There is a familiar, endearing quality to her work, which has a warmth that can effortlessly draw viewers in, and though her characters feel somewhat built on the cornerstone of her own star persona, they have never once felt like the same woman. Each new role she assumes is an event because of this commitment to originality and because of Spacek's economical style of performance, which ensures that the details are never repeated. "She's a wonderful actress," adds Buckley. "She has a wonderful combination of innocence and loneliness. She's like an old soul but there's this kind of innocence about her, a real purity." This seems a fitting description for a performer who does not generally trade in superficial mannerisms, half-baked accents or showy physical gimmickry. What Spacek does always feels natural and explorative of the deep interior of the women she plays, even when she's in a red chiffon gown and heels, decked out in a towering brunette wig, singing her heart out in front of thousands, golden starry lights twinkling and throngs of adoring "fans" cheering. "A few years ago Sissy was unable to attend a film festival where they were honoring her career, and asked if I might stand-in for her," said Field. "The tribute began with a screening – a sample of performances spanning three decades. To watch her work in a run like that was powerful – in each scene yet another person appearing who bore no resemblance to Sissy Spacek. From Loretta Lynn in Michael Apted's Coal Miner's Daughter to the late Richard Farnsworth's daughter, Rose, in David Lynch's The Straight Story, you just never, never, catch her. She disappears completely. Just extraordinary."

Like her contemporary Jessica Lange, Spacek's signature style might stem from her escape from the Hollywood machine at just the right moment to focus on family rather than career. In the late 1980s, both trailblazing actresses eschewed a life of constant schmoozing, parties and industry wags, preferring instead to escape to ranches and farm countries far, far away from the conventional systems of movie making. Both women put their young families first, careers second, as women of all vocations can no doubt empathize with . Perhaps in suppressing any urge to become marquee forces, they both inadvertently became not only movie stars; but truly great actresses, aided by the positive familial influences that nurtured their natural artistic abilities. Admirably, Lange with artist Sam Shepard, and Spacek with art director Jack Fisk (most recently Oscar-nominated for There Will be Blood) have both remained highly productive artists and activists, working on their own terms and defining their public and private roles in remarkable ways in the face of rampant ageism and sexism in a traditionally male-dominated and male-friendly industry.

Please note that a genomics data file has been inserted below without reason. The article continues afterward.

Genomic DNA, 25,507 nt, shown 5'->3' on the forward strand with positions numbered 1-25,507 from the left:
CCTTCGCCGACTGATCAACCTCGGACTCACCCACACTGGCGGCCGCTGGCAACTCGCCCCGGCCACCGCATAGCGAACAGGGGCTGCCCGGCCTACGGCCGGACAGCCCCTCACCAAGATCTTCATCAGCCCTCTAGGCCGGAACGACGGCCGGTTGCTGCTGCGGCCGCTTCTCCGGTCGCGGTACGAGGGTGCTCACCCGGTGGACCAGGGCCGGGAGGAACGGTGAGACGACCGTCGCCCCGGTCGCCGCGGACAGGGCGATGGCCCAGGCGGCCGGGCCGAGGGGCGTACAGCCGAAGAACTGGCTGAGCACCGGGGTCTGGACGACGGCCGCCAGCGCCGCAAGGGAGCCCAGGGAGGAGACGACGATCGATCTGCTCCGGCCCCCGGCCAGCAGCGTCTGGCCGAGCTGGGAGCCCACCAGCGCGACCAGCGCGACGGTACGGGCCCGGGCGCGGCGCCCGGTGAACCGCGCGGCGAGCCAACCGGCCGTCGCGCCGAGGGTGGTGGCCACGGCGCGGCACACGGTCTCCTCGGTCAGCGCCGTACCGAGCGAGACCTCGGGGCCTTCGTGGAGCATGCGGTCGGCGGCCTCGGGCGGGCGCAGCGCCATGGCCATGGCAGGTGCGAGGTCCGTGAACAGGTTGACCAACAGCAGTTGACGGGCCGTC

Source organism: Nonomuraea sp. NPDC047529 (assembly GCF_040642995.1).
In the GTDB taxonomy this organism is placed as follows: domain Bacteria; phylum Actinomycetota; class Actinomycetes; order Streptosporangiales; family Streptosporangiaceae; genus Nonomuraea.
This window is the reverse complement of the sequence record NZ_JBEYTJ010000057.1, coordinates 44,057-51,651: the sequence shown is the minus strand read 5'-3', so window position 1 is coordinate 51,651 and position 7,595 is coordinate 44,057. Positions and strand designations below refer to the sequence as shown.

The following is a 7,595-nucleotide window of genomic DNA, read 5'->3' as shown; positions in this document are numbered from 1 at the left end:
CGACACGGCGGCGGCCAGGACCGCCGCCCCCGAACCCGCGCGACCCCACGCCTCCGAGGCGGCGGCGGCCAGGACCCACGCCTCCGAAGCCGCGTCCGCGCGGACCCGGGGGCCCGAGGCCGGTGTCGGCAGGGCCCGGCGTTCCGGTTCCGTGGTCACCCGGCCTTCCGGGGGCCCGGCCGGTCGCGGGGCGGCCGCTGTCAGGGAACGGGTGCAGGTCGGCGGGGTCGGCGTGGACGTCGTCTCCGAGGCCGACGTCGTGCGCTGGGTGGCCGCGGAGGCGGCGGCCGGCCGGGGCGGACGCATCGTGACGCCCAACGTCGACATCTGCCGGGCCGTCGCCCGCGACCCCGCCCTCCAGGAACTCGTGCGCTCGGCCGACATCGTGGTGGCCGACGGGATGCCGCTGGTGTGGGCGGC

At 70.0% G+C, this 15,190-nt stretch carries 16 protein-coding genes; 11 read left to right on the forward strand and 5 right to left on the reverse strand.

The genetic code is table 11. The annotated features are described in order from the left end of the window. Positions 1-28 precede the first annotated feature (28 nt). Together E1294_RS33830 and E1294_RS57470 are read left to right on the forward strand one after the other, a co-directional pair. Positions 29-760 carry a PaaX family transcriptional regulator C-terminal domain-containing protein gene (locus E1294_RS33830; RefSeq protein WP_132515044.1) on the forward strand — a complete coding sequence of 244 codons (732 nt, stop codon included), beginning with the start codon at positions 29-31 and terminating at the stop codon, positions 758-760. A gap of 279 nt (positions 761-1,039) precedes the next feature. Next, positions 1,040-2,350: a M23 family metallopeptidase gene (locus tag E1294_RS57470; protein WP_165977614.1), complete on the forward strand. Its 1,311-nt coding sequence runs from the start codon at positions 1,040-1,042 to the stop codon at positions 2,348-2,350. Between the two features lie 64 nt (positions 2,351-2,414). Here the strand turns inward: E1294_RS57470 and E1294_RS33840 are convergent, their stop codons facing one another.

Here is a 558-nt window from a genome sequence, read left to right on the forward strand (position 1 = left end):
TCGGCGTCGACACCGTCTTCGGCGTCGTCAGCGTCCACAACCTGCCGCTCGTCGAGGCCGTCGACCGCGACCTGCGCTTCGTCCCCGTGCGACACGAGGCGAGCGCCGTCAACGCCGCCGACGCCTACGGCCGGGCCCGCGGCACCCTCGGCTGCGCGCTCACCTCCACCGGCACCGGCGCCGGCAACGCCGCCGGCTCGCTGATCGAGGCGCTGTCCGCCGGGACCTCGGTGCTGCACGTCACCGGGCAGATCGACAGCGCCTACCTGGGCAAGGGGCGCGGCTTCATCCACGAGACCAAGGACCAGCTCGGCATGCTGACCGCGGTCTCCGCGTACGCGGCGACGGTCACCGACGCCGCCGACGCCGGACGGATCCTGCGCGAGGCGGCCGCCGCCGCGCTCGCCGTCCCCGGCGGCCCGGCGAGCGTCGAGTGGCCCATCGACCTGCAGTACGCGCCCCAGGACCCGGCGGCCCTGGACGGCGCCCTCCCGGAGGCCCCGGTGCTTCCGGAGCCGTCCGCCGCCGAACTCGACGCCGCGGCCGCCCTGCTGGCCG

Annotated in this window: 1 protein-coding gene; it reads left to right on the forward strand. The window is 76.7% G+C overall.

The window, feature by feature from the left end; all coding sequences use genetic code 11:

Spacek, whose film and television work now spans four decades, has worked alongside such luminaries as Terrence Malick, Brian De Palma, Robert Altman, Tommy Lee Jones, Diane Keaton, Jack Lemmon, Whoopi Goldberg, Oliver Stone, and David Lynch. In her ground-breaking acting career, she has confronted such thorny cinematic and real life issues such as AIDS, abortion, suicide, teenage alienation, stardom, bullying, civil rights, sibling rivalry, motherhood, feminine identity, murder, and political corruption both stateside and internationally. All of this work has been accomplished while remaining true to her own artistic impulses, successfully juggling a career and family, and constantly, remarkably challenging the public's perception of her as a performer.

It is with tremendous excitement that PopMatters shines the first-ever Performer Spotlight onto Sissy Spacek, a true revolutionary, a living legend and a completely cool lady who just so happens to have eyes that are so expressive they rival Bette Davis' legendary gaze in terms of just sheer impact. It turns out, at least in Spacek's case, sometimes "it" actually can be "all in the eyes."

-- Matt Mazur